It’s not every day that a platformer actually impresses me. When I initially started to do my bit as part of the indie press, I ran into a constant barrage of platformers: some good, some great, others bland. This influx of platformers — which, lets be honest, is a genre favorite — is sometimes what leads (or attracts?) other gamers away from the indie scene; it is this idea that every indie game is a platformer, a bland Mario knockoff with about as much character as a cardboard box. Fortunately, with Super Meat Boy and Lumi and a host of truly remarkable platformer games, indie devs have brought about a greater interest — and, in turn, a greater tolerance — for this incredibly simple, yet tasteful genre that possibly marked the first gaming experience for a large number of us.
In any case, I’m a stranger to Smudged Cat Games, even to the seemingly well-received The Adventures of Shuggy. But this whole 2D retro pixellated style — at least the one carried by Gateways — is right up my alley. These are the kinds of games I originally came into this scene for, but strayed from in fear of getting sick of them. So, naturally, the first question I had to ask myself was about what set Gateways apart from every other indie platformer out there. I was pleasantly surprised to find that there were a number of answers, and that the game is indeed fun. It follows the story of Ed, an inventor whose experiments have run amok. Your main objective is to guide Ed out of his lab.
Gateways is a lot like Portal. I don’t want to demean its originality, the developer’s creativity, stir anyone’s panties into a bunch, so on and so forth. I just mean that, simply put, you have a “Gateway Gun,” and this gun creates little gateways, or portals, as you traverse the one large map of the game, filled with its multitude of brain-bending puzzles and twists. This portal mechanic is a welcome mix into the platformer genre, one that you may have encountered before in other games. But Gateways takes it even further by offering a number of power-ups. In lieu of having actually experienced every single power=up (this is a preview, after all, and the game is far from release), the developer’s explanation should suffice:
“After the basic gun, you acquire a gun that creates two gateways of different sizes, passing through one way shrinks Ed to half his size, and the other way makes Ed grow to twice his size. Then, you find a gun where one gateway doesn’t just connect to the others location but also its time, allowing Ed to travel back in time and encounter earlier versions of himself. Finally, the last gun manipulates gravity, so passing through allows Ed to walk along walls and on ceilings.”
Now, that does sound a little complicated, in all honesty. The initial gateway mechanic is expectedly fun, but I always develop a sense of anxiety when I realize later in-game puzzles will be, well… hard. Of course, that anxiety is part of the fun — the “how the hell am I going to figure this game out?” sensation really does bring out the best in the gamer, because it often forces you to think outside the conventional box. Likewise, that “aaaahhh!” moment where you discover the answer to a puzzle that’s been destroying you is a moment like no other.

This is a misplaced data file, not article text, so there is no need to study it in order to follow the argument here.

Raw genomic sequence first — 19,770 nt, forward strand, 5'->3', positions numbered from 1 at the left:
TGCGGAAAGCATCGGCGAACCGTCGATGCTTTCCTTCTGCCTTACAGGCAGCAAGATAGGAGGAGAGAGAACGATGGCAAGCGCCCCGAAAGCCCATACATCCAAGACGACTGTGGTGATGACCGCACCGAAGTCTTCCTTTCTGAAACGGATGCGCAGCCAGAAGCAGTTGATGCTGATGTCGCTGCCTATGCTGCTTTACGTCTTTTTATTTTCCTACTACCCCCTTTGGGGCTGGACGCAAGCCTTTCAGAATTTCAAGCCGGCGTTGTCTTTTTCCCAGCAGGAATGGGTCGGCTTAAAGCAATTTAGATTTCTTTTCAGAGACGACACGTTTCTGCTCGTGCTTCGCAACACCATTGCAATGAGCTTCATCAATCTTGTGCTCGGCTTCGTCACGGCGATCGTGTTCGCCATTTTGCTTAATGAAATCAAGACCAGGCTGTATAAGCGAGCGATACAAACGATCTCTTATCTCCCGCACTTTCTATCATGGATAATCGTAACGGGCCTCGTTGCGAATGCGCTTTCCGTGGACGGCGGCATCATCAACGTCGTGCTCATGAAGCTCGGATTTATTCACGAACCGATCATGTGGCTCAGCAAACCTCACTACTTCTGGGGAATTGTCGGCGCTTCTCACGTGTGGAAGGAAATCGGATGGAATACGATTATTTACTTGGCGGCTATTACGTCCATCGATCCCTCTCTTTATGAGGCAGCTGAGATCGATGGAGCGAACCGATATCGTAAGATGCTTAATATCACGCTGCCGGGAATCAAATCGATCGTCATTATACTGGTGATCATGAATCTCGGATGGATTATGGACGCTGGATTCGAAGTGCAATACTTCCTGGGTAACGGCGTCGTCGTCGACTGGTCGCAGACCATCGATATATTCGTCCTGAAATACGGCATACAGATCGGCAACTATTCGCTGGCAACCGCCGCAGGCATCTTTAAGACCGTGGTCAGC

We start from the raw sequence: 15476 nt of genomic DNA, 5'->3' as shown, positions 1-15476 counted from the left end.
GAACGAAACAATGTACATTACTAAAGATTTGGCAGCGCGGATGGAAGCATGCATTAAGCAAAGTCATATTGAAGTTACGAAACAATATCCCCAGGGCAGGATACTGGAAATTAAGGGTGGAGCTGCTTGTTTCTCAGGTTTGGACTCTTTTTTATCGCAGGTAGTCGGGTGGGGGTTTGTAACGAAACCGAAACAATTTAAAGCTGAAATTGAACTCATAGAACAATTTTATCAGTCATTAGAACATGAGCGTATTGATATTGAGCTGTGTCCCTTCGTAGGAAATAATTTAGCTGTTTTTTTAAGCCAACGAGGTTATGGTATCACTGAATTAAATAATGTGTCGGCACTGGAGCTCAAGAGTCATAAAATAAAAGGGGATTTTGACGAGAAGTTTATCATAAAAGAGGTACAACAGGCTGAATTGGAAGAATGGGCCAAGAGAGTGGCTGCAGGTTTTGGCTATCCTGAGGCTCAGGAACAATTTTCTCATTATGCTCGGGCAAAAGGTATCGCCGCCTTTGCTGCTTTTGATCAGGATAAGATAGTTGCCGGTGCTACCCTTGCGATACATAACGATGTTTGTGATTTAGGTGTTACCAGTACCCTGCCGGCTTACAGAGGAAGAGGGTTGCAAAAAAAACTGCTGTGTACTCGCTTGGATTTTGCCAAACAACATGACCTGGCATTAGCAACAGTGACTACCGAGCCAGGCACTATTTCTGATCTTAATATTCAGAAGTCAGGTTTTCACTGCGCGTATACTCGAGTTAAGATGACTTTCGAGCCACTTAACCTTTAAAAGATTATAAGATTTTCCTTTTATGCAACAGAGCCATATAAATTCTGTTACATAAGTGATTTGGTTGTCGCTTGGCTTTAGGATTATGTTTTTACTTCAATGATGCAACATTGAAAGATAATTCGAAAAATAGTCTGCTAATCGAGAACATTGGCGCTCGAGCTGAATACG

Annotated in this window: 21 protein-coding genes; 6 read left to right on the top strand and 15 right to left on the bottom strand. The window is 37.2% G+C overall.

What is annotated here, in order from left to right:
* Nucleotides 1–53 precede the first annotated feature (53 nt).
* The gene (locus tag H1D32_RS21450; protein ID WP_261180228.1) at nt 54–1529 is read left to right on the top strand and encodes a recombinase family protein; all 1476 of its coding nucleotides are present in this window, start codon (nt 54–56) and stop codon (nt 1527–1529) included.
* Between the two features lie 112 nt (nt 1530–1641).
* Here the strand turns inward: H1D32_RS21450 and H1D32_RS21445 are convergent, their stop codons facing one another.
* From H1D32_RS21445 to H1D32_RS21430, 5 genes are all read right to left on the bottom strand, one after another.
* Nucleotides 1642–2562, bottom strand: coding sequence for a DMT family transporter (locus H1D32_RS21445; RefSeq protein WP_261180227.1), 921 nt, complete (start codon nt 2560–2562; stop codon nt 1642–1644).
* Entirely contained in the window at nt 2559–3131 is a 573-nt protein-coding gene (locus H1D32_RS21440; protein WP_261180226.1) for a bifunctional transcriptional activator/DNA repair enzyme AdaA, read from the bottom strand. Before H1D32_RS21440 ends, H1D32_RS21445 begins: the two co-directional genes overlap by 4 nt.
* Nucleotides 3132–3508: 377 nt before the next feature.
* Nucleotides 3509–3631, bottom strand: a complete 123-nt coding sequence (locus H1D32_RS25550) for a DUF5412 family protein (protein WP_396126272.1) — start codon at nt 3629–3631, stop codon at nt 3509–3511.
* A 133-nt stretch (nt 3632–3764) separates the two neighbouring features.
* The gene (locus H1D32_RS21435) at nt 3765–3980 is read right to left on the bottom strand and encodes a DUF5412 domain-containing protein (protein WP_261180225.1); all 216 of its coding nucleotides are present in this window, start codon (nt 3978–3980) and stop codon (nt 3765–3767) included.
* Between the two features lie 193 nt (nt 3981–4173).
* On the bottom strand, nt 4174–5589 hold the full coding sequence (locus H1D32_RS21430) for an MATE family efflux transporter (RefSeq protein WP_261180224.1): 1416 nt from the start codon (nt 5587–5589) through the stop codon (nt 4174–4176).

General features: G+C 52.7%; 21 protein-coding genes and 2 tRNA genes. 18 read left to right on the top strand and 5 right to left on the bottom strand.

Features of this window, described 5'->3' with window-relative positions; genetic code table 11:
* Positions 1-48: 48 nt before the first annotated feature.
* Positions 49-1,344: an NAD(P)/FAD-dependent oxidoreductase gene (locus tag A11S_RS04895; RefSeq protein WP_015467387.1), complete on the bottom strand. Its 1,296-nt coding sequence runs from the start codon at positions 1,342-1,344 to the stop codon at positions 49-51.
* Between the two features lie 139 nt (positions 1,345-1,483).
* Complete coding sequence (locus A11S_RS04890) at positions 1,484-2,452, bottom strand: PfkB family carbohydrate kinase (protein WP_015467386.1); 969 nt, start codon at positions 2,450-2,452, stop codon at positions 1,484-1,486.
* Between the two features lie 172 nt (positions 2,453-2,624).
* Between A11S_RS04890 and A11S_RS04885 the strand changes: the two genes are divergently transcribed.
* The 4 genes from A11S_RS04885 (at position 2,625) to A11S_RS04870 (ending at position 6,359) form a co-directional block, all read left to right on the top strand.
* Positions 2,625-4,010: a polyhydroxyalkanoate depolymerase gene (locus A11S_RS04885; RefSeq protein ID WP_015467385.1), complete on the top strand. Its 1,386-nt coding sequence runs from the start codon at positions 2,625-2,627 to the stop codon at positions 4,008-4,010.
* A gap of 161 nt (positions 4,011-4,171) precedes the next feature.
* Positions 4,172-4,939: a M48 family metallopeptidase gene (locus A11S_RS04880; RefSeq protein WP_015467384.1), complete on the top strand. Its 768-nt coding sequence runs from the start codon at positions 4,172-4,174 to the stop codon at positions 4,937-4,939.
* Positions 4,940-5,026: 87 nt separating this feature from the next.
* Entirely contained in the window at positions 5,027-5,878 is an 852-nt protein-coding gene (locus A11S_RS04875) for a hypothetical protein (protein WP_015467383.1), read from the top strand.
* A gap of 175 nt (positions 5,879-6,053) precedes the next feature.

And Gateways is friendly to the gamer compared to other platformers. It has a map, which tells you where your next objective lies, where you are, where there are solvable/unsolvable puzzles — which, I should mention, are distinguished by your obtaining of orbs and spending them. These orbs are scattered throughout the level and there are plenty of them, but I think you would still have to choose wisely as puzzles cost 10 orbs to distinguish solvable from unsolvable (meaning you need to complete another objective or puzzle before taking that one on) and another 30 or so to watch the solution of the puzzle. In any case, it’s most fun to try and solve the puzzle yourself, regardless of how long it takes, but it’s nice for the gamer to have the ability to watch the puzzle solved for them — at a reasonable cost, of course. There are various save points and help points strewn across the map as well to help you record your progress and clue you in on the use of weapons, commandsand so forth. Point being, essentially, that Gateways wants you to solve the puzzles and it wants you to enjoy yourself while doing so.
I appreciate Smudged Cat’s take on the puzzle-platformer. Gateways seems very promising and its slated release for PC/Xbox makes me wonder which one I’ll choose — it’s great as a sit-down mouse & keyboard kind of platformer, but it seems primed for a controller. Its demo is a strong indicator of what’s to come: a memorable puzzler with depth, something that is often missing in a sea of seeming clones that is the platformer genre.
You can find out more information on Gateways over on the official website.